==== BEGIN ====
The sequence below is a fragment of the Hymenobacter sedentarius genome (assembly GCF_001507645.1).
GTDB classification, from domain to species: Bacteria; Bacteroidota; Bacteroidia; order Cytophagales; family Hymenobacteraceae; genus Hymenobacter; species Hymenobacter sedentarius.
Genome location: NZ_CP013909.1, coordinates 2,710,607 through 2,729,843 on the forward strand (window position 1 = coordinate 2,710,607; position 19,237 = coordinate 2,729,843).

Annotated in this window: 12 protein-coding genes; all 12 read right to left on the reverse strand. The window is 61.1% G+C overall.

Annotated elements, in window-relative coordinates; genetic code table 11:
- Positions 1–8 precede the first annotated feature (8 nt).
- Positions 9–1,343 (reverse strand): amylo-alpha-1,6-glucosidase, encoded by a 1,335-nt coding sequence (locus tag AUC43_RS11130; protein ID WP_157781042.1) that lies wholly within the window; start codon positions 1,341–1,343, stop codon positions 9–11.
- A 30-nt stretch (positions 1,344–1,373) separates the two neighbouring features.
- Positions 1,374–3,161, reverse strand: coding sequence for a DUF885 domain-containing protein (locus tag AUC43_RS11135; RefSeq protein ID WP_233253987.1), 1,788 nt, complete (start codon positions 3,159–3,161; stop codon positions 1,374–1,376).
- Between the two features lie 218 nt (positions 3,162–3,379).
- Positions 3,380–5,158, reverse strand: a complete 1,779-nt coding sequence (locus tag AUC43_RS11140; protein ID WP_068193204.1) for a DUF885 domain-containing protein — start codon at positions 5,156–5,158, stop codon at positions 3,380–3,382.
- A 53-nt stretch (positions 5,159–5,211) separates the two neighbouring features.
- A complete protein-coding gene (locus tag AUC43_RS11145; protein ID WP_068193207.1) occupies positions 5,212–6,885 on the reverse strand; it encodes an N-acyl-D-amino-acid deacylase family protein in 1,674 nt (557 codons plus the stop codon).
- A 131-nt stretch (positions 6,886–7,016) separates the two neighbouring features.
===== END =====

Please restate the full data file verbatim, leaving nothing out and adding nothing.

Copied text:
The sequence below is a fragment of the Hymenobacter sedentarius genome (assembly GCF_001507645.1).
GTDB classification, from domain to species: Bacteria; Bacteroidota; Bacteroidia; order Cytophagales; family Hymenobacteraceae; genus Hymenobacter; species Hymenobacter sedentarius.
Genome location: NZ_CP013909.1, coordinates 2,710,607 through 2,729,843 on the forward strand (window position 1 = coordinate 2,710,607; position 19,237 = coordinate 2,729,843).

Annotated in this window: 12 protein-coding genes; all 12 read right to left on the reverse strand. The window is 61.1% G+C overall.

Annotated elements, in window-relative coordinates; genetic code table 11:
- Positions 1–8 precede the first annotated feature (8 nt).
- Positions 9–1,343 (reverse strand): amylo-alpha-1,6-glucosidase, encoded by a 1,335-nt coding sequence (locus tag AUC43_RS11130; protein ID WP_157781042.1) that lies wholly within the window; start codon positions 1,341–1,343, stop codon positions 9–11.
- A 30-nt stretch (positions 1,344–1,373) separates the two neighbouring features.
- Positions 1,374–3,161, reverse strand: coding sequence for a DUF885 domain-containing protein (locus tag AUC43_RS11135; RefSeq protein ID WP_233253987.1), 1,788 nt, complete (start codon positions 3,159–3,161; stop codon positions 1,374–1,376).
- Between the two features lie 218 nt (positions 3,162–3,379).
- Positions 3,380–5,158, reverse strand: a complete 1,779-nt coding sequence (locus tag AUC43_RS11140; protein ID WP_068193204.1) for a DUF885 domain-containing protein — start codon at positions 5,156–5,158, stop codon at positions 3,380–3,382.
- A 53-nt stretch (positions 5,159–5,211) separates the two neighbouring features.
- A complete protein-coding gene (locus tag AUC43_RS11145; protein ID WP_068193207.1) occupies positions 5,212–6,885 on the reverse strand; it encodes an N-acyl-D-amino-acid deacylase family protein in 1,674 nt (557 codons plus the stop codon).
- A 131-nt stretch (positions 6,886–7,016) separates the two neighbouring features.